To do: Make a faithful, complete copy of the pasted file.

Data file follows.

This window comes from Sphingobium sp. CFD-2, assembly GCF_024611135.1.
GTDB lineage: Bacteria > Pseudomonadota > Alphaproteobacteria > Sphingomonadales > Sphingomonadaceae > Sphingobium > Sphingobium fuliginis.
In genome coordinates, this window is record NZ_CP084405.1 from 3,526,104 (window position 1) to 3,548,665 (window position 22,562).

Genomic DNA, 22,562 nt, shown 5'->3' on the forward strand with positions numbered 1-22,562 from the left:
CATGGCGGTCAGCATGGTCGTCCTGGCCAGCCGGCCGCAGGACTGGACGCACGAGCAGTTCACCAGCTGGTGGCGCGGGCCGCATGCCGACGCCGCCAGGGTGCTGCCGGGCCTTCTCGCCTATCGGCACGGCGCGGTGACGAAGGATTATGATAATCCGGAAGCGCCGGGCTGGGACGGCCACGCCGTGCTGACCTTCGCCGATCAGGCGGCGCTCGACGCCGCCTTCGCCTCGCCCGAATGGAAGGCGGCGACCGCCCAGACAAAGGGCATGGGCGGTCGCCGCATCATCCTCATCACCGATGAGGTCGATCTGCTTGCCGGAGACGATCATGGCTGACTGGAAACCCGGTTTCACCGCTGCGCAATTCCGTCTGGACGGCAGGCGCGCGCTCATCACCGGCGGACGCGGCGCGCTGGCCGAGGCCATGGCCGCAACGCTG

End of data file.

This window comes from Sphingobium sp. CFD-2, assembly GCF_024611135.1.
GTDB lineage: Bacteria > Pseudomonadota > Alphaproteobacteria > Sphingomonadales > Sphingomonadaceae > Sphingobium > Sphingobium fuliginis.
In genome coordinates, this window is record NZ_CP084405.1 from 3,526,104 (window position 1) to 3,548,665 (window position 22,562).

Genomic DNA, 22,562 nt, shown 5'->3' on the forward strand with positions numbered 1-22,562 from the left:
CATGGCGGTCAGCATGGTCGTCCTGGCCAGCCGGCCGCAGGACTGGACGCACGAGCAGTTCACCAGCTGGTGGCGCGGGCCGCATGCCGACGCCGCCAGGGTGCTGCCGGGCCTTCTCGCCTATCGGCACGGCGCGGTGACGAAGGATTATGATAATCCGGAAGCGCCGGGCTGGGACGGCCACGCCGTGCTGACCTTCGCCGATCAGGCGGCGCTCGACGCCGCCTTCGCCTCGCCCGAATGGAAGGCGGCGACCGCCCAGACAAAGGGCATGGGCGGTCGCCGCATCATCCTCATCACCGATGAGGTCGATCTGCTTGCCGGAGACGATCATGGCTGACTGGAAACCCGGTTTCACCGCTGCGCAATTCCGTCTGGACGGCAGGCGCGCGCTCATCACCGGCGGACGCGGCGCGCTGGCCGAGGCCATGGCCGCAACGCTG